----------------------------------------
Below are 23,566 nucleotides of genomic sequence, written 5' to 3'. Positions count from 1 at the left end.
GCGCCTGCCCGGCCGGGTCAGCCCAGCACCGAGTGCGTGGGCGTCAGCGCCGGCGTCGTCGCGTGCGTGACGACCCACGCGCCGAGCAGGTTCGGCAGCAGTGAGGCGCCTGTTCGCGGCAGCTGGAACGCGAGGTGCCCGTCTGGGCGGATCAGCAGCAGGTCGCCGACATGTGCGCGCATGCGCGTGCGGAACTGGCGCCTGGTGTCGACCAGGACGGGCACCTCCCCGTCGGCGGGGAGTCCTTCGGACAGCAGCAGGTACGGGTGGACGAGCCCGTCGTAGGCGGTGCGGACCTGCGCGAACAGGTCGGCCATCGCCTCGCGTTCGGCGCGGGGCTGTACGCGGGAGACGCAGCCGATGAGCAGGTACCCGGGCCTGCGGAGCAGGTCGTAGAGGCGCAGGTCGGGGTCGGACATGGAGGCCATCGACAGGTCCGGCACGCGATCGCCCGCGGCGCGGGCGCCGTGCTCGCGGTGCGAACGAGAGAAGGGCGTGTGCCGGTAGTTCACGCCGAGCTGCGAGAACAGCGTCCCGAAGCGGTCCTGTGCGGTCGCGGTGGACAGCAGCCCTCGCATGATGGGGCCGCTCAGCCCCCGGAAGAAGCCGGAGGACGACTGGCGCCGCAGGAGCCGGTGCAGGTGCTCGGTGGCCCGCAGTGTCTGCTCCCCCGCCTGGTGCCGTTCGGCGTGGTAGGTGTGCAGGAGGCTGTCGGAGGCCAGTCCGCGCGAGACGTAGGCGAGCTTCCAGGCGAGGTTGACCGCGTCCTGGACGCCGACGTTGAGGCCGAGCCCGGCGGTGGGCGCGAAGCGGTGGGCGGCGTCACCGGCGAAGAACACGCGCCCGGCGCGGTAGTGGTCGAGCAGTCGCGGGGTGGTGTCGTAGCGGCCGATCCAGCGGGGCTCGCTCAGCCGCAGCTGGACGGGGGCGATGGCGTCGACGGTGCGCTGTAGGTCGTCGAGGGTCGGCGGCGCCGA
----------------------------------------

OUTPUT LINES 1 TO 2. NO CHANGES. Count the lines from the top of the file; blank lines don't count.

Below are 23,566 nucleotides of genomic sequence, written 5' to 3'. Positions count from 1 at the left end.
GCGCCTGCCCGGCCGGGTCAGCCCAGCACCGAGTGCGTGGGCGTCAGCGCCGGCGTCGTCGCGTGCGTGACGACCCACGCGCCGAGCAGGTTCGGCAGCAGTGAGGCGCCTGTTCGCGGCAGCTGGAACGCGAGGTGCCCGTCTGGGCGGATCAGCAGCAGGTCGCCGACATGTGCGCGCATGCGCGTGCGGAACTGGCGCCTGGTGTCGACCAGGACGGGCACCTCCCCGTCGGCGGGGAGTCCTTCGGACAGCAGCAGGTACGGGTGGACGAGCCCGTCGTAGGCGGTGCGGACCTGCGCGAACAGGTCGGCCATCGCCTCGCGTTCGGCGCGGGGCTGTACGCGGGAGACGCAGCCGATGAGCAGGTACCCGGGCCTGCGGAGCAGGTCGTAGAGGCGCAGGTCGGGGTCGGACATGGAGGCCATCGACAGGTCCGGCACGCGATCGCCCGCGGCGCGGGCGCCGTGCTCGCGGTGCGAACGAGAGAAGGGCGTGTGCCGGTAGTTCACGCCGAGCTGCGAGAACAGCGTCCCGAAGCGGTCCTGTGCGGTCGCGGTGGACAGCAGCCCTCGCATGATGGGGCCGCTCAGCCCCCGGAAGAAGCCGGAGGACGACTGGCGCCGCAGGAGCCGGTGCAGGTGCTCGGTGGCCCGCAGTGTCTGCTCCCCCGCCTGGTGCCGTTCGGCGTGGTAGGTGTGCAGGAGGCTGTCGGAGGCCAGTCCGCGCGAGACGTAGGCGAGCTTCCAGGCGAGGTTGACCGCGTCCTGGACGCCGACGTTGAGGCCGAGCCCGGCGGTGGGCGCGAAGCGGTGGGCGGCGTCACCGGCGAAGAACACGCGCCCGGCGCGGTAGTGGTCGAGCAGTCGCGGGGTGGTGTCGTAGCGGCCGATCCAGCGGGGCTCGCTCAGCCGCAGCTGGACGGGGGCGATGGCGTCGACGGTGCGCTGTAGGTCGTCGAGGGTCGGCGGCGCCGA